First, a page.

Inside Makeup Mogul Bobbi Brown's Lavish Life

Bobbi Brown, founder of billion-dollar beauty company Bobbi Brown Cosmetics and million-dollar makeup brand Jones Road Beauty, lives an extremely lavish life — one she's earned through a whole lot of hard work and an admirable amount of ingenuity. Brown doesn't come from a nepo baby background; she truly built her many brands and wealth from the ground up. 

While working as a freelance makeup artist in the 1980s, the beauty mogul became frustrated with the lack of natural-hued makeup products on the market. Unsatisfied with the amount of work she had to put in to achieve a "your skin but better" look on clients, often mixing aggressive products to tone them down, Brown decided to foray into cosmetics formulation and create her own line of brown-toned lipsticks. They flew off the shelf the first day the small collection was put on sale by a major New York retailer, and the rest is history. 

In the decades since her rapid success in the 1990s, Brown has reigned as the founder of the "no-makeup-makeup" philosophy, sold her namesake cosmetics company, founded a second hugely successful beauty brand, and charged into the lifestyle and wellness sectors with her supplement company and boutique hotel in her hometown of Montclair, New Jersey — among other endeavors. She lives a lavish life full of luxurious vacations, custom-built dream houses, celebrity engagements, and other trappings of an extraordinarily bougie lifestyle, but it's one she's fully earned through decades of innovation and industriousness.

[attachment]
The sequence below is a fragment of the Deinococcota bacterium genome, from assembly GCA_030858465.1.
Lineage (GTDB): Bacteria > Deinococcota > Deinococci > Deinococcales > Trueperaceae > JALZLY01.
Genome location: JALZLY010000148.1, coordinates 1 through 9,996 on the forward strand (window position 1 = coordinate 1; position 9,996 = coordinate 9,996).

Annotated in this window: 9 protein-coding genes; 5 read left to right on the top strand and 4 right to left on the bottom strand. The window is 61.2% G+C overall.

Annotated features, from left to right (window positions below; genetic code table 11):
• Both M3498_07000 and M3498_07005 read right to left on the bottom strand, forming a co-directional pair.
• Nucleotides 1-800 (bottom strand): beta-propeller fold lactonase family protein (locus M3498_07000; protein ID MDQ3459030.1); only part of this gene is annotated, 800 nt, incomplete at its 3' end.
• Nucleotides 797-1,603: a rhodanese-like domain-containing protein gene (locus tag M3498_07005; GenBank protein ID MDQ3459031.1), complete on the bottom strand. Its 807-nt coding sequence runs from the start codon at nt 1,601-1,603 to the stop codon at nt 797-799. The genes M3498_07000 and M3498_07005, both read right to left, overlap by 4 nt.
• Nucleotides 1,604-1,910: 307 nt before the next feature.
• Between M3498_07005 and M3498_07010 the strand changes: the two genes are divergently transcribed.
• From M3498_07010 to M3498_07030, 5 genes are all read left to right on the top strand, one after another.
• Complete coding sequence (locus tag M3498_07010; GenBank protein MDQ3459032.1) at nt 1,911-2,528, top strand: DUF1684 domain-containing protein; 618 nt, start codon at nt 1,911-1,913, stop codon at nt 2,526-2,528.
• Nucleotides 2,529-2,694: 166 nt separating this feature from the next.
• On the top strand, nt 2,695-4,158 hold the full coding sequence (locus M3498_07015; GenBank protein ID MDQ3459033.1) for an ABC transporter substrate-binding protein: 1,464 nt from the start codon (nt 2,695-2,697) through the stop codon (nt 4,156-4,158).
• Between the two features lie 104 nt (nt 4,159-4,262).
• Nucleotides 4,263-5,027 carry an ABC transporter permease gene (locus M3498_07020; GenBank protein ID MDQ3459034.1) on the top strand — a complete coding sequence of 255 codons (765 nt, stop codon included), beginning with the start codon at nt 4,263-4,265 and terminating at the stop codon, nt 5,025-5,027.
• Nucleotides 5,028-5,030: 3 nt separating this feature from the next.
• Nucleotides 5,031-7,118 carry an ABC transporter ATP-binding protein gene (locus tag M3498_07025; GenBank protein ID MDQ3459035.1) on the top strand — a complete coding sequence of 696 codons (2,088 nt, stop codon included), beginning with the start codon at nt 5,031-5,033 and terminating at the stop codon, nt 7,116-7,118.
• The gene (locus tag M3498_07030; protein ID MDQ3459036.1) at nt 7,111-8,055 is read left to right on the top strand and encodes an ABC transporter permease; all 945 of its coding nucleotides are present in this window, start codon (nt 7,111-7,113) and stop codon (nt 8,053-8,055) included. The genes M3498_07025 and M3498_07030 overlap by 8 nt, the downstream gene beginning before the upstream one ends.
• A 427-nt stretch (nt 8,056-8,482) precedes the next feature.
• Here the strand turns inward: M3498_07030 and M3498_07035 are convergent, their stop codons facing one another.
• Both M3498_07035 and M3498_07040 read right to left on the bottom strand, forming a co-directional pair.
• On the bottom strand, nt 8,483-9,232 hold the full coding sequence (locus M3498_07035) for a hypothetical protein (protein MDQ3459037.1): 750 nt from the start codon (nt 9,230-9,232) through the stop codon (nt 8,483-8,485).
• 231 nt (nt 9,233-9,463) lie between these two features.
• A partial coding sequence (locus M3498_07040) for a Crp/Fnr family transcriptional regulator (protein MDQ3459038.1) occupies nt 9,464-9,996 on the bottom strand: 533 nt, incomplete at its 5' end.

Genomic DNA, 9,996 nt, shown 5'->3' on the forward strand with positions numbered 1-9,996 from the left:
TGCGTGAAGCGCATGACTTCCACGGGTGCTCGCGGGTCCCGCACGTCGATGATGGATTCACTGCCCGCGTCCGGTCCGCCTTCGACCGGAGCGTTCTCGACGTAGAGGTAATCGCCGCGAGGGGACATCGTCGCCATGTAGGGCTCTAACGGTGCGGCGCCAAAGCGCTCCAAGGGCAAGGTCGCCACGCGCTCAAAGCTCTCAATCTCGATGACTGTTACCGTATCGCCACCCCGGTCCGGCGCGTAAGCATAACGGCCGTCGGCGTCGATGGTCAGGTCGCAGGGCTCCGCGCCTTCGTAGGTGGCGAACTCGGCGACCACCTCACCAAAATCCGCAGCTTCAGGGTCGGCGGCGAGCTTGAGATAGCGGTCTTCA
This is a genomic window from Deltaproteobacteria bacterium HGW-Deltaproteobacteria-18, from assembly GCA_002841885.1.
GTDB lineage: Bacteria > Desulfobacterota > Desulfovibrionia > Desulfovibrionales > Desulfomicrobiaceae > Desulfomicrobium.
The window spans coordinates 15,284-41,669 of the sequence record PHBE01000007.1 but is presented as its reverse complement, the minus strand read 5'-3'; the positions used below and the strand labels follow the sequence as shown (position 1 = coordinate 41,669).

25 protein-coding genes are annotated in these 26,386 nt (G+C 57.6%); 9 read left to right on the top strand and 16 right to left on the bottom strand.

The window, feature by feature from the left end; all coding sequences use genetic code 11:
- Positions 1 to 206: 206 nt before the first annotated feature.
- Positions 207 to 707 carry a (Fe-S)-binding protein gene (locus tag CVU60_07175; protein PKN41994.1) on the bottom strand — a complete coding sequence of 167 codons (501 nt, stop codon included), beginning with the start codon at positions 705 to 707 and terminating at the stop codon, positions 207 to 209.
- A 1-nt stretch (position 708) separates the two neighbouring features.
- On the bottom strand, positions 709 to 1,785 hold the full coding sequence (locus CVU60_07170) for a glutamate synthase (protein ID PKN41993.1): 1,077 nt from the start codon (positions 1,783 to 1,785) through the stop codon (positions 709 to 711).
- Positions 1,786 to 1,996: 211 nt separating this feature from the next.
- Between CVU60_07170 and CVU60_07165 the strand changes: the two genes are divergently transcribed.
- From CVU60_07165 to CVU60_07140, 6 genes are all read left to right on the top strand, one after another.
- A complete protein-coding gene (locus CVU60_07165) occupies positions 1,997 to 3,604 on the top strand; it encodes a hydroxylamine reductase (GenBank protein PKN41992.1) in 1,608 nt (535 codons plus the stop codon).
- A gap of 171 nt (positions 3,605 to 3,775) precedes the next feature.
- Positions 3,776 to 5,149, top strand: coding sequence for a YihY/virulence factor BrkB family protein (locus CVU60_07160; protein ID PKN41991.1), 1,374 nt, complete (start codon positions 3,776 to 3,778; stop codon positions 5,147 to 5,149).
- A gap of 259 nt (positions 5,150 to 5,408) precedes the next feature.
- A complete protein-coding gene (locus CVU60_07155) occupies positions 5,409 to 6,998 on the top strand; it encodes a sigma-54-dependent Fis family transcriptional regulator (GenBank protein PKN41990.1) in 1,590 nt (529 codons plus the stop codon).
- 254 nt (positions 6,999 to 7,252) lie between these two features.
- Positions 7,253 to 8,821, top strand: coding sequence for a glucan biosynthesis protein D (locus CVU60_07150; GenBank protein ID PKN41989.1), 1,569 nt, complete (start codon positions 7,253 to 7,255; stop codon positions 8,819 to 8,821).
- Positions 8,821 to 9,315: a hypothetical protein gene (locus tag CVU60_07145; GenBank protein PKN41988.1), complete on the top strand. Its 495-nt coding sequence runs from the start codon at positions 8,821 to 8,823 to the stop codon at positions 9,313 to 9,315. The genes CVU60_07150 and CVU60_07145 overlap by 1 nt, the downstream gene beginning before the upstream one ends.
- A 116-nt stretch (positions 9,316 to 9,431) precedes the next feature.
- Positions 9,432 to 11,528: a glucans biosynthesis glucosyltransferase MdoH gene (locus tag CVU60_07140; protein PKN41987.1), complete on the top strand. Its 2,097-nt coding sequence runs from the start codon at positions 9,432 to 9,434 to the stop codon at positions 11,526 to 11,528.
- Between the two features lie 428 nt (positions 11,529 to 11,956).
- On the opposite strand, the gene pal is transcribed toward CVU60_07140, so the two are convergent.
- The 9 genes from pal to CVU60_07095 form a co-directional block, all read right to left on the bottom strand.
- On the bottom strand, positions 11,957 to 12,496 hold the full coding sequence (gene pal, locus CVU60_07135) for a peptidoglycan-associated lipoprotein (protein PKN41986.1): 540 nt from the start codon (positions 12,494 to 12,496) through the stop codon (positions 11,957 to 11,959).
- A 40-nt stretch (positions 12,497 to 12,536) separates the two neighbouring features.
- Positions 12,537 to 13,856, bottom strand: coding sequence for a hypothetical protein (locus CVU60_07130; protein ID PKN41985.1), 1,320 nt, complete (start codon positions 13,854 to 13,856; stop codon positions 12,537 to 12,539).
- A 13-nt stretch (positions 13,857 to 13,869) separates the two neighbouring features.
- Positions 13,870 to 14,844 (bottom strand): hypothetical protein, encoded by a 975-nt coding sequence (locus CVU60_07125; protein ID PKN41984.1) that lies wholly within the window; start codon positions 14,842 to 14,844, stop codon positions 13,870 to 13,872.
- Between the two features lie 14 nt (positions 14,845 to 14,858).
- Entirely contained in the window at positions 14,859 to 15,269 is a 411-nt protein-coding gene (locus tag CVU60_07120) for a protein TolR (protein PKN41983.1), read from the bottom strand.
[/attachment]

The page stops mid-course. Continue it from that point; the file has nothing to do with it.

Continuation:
Brown became a multimillionaire when she sold her makeup brand to Estée Lauder just four years after its creation

In the 1980s, Bobbi Brown was working as a freelance makeup artist. It was a bold decade for cosmetics — colorful eye shadows, vivid lipsticks, ultra-pigmented blush — but Brown was in search of hues that elevated intrinsic beauty rather than masking it under a barrage of unnatural shades. She recalled having to custom-mix makeup to achieve the look she envisioned for clients, telling Self in 2017, "Most of the makeup on the market I had to fix. There was nothing that actually looked right on people's faces."

When she met a chemist by happenstance, Brown took matters into her own hands. "I told him about a lipstick I wanted to make that looked like lips," she said, and the pair subsequently worked together to create a line of 10 lipsticks in various nude hues, as well as a few reds. Brown approached New York's Bergdorf Goodman to gauge their interest in retailing the small line, and on the first day that the natural lipsticks went on sale, over 100 flew off the shelves into the hands of customers who shared Brown's philosophy on "no-makeup-makeup." 

Four years later in 1995, the makeup minimalist sold Bobbi Brown Cosmetics to Estée Lauder for a staggering $74.5 million. She stayed on with the company as chief creative officer for just over 20 years before parting ways with her eponymous company at the end of 2016.